Nine out of 10 drivers say roads have ‘considerably deteriorated’ as pothole plague spreads into residential streets
The potholes plague facing Britain has spread to residential streets, AA figures have shown.
According to a new study nine out of 10 drivers said the condition of UK roads had declined over the last decade.
The AA poll of 17,500 motorists also found that two-thirds of motorists said roads had “considerably deteriorated” in the past 10 years.
Some 42 percent of drivers rated residential streets as “poor” last month, compared with 34 percent in March 2017.
It comes after a recent survey by the Asphalt Industry Alliance found that local authorities in England and Wales needed £9.3 billion to bring their roads up to scratch.
The harsh winter led to a spike in pothole-related breakdowns, such as damaged shock absorbers, broken suspension springs and distorted wheels.
Edmund King, AA president, said: “It is clear that despite all the talk from central and local government, not enough is being done to fix our increasingly dangerous streets.
“Our potholed roads are in a perilous state. AA breakdown operations are rescuing record numbers of drivers whose tyres or wheels are damaged by potholes.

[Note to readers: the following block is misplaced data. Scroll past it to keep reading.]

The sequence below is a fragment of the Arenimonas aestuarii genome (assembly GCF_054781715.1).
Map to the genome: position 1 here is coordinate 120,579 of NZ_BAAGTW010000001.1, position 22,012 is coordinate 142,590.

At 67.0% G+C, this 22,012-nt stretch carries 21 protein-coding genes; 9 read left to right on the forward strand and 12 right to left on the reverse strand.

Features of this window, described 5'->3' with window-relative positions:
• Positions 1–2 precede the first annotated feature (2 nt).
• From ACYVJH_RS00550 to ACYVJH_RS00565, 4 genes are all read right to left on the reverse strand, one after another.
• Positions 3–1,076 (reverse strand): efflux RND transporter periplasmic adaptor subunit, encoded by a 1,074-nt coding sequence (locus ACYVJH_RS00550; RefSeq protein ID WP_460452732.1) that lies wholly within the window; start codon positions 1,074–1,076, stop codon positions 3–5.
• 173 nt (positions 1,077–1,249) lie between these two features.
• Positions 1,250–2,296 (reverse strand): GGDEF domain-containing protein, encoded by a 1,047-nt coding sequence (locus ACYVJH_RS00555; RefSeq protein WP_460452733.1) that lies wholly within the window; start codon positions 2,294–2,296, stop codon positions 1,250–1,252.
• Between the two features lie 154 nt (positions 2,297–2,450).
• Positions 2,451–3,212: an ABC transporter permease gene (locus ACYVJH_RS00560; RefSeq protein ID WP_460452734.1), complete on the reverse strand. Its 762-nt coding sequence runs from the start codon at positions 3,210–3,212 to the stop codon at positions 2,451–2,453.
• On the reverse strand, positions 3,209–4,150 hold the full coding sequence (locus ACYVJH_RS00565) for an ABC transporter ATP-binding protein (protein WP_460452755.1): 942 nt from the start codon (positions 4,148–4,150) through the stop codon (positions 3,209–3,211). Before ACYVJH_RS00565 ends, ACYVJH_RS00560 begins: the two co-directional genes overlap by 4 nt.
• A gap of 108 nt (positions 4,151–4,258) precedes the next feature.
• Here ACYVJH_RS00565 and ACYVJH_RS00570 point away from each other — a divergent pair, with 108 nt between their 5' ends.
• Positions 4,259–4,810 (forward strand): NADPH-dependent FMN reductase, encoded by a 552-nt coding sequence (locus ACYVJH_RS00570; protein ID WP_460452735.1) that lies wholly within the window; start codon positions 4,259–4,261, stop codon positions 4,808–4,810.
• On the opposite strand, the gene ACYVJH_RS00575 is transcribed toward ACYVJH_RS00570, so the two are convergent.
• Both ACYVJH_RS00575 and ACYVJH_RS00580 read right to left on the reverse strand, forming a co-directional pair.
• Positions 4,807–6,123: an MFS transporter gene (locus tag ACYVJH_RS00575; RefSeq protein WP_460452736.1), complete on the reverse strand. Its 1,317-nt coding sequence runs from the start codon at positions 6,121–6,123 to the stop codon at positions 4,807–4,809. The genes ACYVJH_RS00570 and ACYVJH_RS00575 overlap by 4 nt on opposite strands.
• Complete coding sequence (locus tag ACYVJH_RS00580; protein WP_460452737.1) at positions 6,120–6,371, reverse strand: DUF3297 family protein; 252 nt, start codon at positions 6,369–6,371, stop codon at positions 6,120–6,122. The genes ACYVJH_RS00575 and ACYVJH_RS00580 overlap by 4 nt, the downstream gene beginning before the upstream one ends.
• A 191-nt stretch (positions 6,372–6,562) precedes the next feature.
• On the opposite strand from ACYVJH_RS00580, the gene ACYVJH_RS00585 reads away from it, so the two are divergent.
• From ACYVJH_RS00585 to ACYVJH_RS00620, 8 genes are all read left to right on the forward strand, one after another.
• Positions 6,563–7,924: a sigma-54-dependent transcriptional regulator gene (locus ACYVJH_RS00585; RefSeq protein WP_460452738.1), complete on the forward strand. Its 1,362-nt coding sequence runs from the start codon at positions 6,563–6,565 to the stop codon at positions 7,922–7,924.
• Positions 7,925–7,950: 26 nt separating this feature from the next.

“The current lack of proper investment on local roads means highway authorities are doing little more than papering over the cracks.”
Transport Secretary Chris Grayling announced in March that councils would be given a further £100 million to tackle potholes and repair storm damage in England.
Martin Tett, transport spokesman for the Local Government Association, said: “It is wrong that funding for local roads is miles behind that of the strategic road network.
“Very few journeys begin and end on a motorway or trunk road yet government funding on the strategic road network is 52 times higher than for local roads.”
A Department for Transport spokeswoman said the Government is investing £23 billion on roads.
She added: “We have listened to the concerns of road users and are already providing councils in England with over £6 billion to help improve the condition of our local highways. This funding includes a record £296 million through the Pothole Action Fund – enough to fix around six million potholes.
“While it is for councils to identify where repairs should be undertaken, we are also looking at how innovative technology can help them keep their roads in the best condition and save money.”